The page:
Written By: Matt Saternus (@GolfSpy_Matt)

No less an authority than Harvey Penick said that a heavy club is the one training aid that every golfer should have.  Here’s the problem: today’s marketplace is full of training clubs in varying lengths, weights, and flexes all promising wonderful benefits, from improved balance and tempo to longer drives.  So which one should you buy?

We’ve brought together some of the best-known and newest heavy clubs for a heavyweight slugfest.  So let’s get ready to rumble!

Tale of the Tape

Commonalities

Ease of Use: All of these devices are simple to use, no assembly required.

Value: All of these trainers fall around the “average” price of a training aid.  While there is a $40 gap from the most expensive to the least, I don’t see price overwhelming utility in the buying decision.

Strengths and Weaknesses

Orange Whip

Orange Whip TrainerOrange Whip Trainer

Despite being the heaviest, the Orange Whip is also the most balanced of the heavy clubs in our test.  It gives you a strong suggestion about what you should be doing with your swing without threatening to rip your shoulders out of their sockets if you don’t do it.

+ Options: with 3 sizes, there’s an Orange Whip for every age and fitness level

+ Money back guarantee

- The price.  At $10 more than any other club in our test, and $40 more than its direct competition, the Orange Whip demands that you pay a premium to have the original flexible heavy club.

Gold Flex

SKLZ Gold FlexSKLZ Gold Flex

A direct descendant of the Orange Whip, the Gold Flex takes the idea of a heavy head to the extreme: its balance point is almost 10” closer to the head than the Orange Whip which makes it feel MUCH heavier in transition.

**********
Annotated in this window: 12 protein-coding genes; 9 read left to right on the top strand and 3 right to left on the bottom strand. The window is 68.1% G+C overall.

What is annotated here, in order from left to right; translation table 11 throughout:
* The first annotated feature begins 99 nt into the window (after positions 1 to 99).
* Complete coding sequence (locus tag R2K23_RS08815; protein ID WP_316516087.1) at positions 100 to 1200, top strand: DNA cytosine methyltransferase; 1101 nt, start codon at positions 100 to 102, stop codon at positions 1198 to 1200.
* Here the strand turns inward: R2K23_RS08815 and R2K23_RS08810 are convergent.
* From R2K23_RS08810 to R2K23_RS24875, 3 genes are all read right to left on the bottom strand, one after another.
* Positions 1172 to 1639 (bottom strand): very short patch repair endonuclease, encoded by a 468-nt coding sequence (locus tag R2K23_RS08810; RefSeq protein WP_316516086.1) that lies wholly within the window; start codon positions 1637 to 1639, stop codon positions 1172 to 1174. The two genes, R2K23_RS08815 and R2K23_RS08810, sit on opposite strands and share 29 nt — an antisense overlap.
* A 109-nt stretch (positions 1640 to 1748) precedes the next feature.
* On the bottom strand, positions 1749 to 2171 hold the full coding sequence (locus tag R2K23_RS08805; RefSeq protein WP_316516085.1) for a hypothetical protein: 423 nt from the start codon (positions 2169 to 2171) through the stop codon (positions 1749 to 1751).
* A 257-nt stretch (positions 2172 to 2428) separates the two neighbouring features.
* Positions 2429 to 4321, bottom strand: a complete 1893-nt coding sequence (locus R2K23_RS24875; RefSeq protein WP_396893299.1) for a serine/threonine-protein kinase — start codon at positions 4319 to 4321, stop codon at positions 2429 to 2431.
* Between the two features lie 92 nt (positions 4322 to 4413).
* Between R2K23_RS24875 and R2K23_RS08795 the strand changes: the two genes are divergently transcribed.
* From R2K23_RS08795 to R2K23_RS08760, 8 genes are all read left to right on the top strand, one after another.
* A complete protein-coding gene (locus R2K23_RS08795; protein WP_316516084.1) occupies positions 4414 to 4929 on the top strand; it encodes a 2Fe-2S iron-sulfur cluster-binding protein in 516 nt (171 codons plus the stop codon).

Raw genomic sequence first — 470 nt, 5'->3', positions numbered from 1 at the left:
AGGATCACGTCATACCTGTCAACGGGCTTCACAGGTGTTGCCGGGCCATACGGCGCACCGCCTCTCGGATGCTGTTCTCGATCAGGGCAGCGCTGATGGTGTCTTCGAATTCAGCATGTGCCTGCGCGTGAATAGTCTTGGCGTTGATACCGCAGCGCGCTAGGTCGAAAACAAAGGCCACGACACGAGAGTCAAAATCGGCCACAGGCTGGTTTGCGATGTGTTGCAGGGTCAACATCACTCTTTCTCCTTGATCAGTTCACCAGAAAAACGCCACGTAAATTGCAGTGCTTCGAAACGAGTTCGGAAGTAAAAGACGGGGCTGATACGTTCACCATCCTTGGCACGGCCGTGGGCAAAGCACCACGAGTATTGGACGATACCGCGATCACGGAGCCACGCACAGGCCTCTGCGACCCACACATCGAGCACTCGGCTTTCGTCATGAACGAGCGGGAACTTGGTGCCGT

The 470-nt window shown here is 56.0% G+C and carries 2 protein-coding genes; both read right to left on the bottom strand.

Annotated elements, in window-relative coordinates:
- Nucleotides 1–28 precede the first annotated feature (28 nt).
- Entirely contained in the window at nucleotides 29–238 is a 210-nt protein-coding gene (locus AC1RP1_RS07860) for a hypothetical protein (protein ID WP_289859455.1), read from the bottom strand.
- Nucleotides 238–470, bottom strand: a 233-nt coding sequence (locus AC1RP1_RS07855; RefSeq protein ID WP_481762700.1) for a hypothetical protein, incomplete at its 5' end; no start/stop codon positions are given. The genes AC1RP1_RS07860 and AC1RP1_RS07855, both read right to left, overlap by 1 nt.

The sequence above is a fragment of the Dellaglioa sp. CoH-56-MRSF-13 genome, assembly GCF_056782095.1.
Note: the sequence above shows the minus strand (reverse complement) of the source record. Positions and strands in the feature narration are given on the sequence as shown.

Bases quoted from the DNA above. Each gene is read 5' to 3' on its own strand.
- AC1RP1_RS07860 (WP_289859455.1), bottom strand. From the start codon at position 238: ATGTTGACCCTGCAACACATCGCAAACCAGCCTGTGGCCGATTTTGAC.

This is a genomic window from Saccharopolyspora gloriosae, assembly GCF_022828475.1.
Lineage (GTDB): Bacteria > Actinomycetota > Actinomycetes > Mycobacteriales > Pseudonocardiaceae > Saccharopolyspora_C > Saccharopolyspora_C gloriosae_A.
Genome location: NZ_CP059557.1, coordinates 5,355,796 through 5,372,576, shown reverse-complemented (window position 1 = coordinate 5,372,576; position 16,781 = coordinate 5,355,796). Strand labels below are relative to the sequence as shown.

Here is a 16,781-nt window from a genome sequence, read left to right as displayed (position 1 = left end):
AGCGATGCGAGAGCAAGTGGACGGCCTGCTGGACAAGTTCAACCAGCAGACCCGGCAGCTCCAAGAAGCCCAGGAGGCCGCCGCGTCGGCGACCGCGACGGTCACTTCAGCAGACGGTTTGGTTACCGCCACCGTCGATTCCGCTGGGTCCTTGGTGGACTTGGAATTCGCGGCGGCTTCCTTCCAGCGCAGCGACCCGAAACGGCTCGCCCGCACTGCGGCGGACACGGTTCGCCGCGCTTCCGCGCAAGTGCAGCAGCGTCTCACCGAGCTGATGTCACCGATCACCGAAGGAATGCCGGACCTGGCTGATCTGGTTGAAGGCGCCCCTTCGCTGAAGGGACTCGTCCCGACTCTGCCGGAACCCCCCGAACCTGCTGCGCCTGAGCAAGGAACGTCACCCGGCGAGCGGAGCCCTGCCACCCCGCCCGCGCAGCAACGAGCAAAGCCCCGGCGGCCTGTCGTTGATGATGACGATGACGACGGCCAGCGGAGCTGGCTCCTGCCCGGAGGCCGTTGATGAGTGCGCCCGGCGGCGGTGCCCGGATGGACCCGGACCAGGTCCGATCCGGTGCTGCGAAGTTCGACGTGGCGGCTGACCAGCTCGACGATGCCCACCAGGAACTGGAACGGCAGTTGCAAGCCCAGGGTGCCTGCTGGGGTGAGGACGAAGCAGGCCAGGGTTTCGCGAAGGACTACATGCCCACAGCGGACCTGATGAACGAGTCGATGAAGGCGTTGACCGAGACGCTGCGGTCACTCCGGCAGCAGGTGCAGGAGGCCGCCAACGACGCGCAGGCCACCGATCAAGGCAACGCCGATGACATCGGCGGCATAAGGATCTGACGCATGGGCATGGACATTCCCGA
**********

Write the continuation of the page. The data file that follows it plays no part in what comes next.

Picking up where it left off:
+ A shorter (40”) option for ladies, kids, and possible indoor use

+ Price

- The extremely heavy head might be too much for some people to handle

PowerStik

PowerStikPowerStik

Billed primarily as a strength and distance trainer, the PowerStik has a greater percentage of weight in the head than any other club tested.  In spite of that, it doesn’t have that same “heavy in transition” feeling as the flexible heavy clubs.  Bonus feature: it stands up on its own.

+ Shorter length allows for indoors use

+ Lifetime warranty

- Inability to try before you buy

Tempo Trainer

Tempo TrainerTempo Trainer

The Tempo Trainer website focuses largely on the ability of this device to help you warm up before playing and to ingrain good mechanics.

+ Unique sliding weight feature discourages casting and promotes accelerating into impact

- Feedback from sliding weight can be muddy, especially for faster swingers

A Word of Warning

Despite what the manufacturers say, heavy clubs, particularly the flexible ones, are not a panacea.  Swinging the Orange Whip or Gold Flex will not instantly give you a bunch of “lag,” nor will it cure your slice.  In fact, it is conceivable that these clubs will exacerbate your problems.

Please do not take that as a contradiction to what Mr. Penick stated (I do not pretend for a moment to have golfing knowledge on par with his).  I intend it merely as an elaboration upon his statement: heavy clubs are great training aids when combined with knowledge of what you are supposed to be doing.  I would suggest that such knowledge be gained through working with a qualified teaching professional.  I think Mr. Penick would agree.

What Should You Buy?

So what should you buy?  Ultimately it comes down to what you want from your heavy club and how you’re going to use it.  If you plan to use your heavy club indoors, the 48” long clubs probably won’t work.  If you need a strong reminder to start your downswing with your lower body, the flexible clubs are a better choice than the steel-shafted ones.

You should be able to find both the Orange Whip and the Gold Flex at any big box golf store, so I would recommend a demo session before you purchase either one.  If you decide the flexible shaft isn’t for you, consider the PowerStik and Tempo Trainer.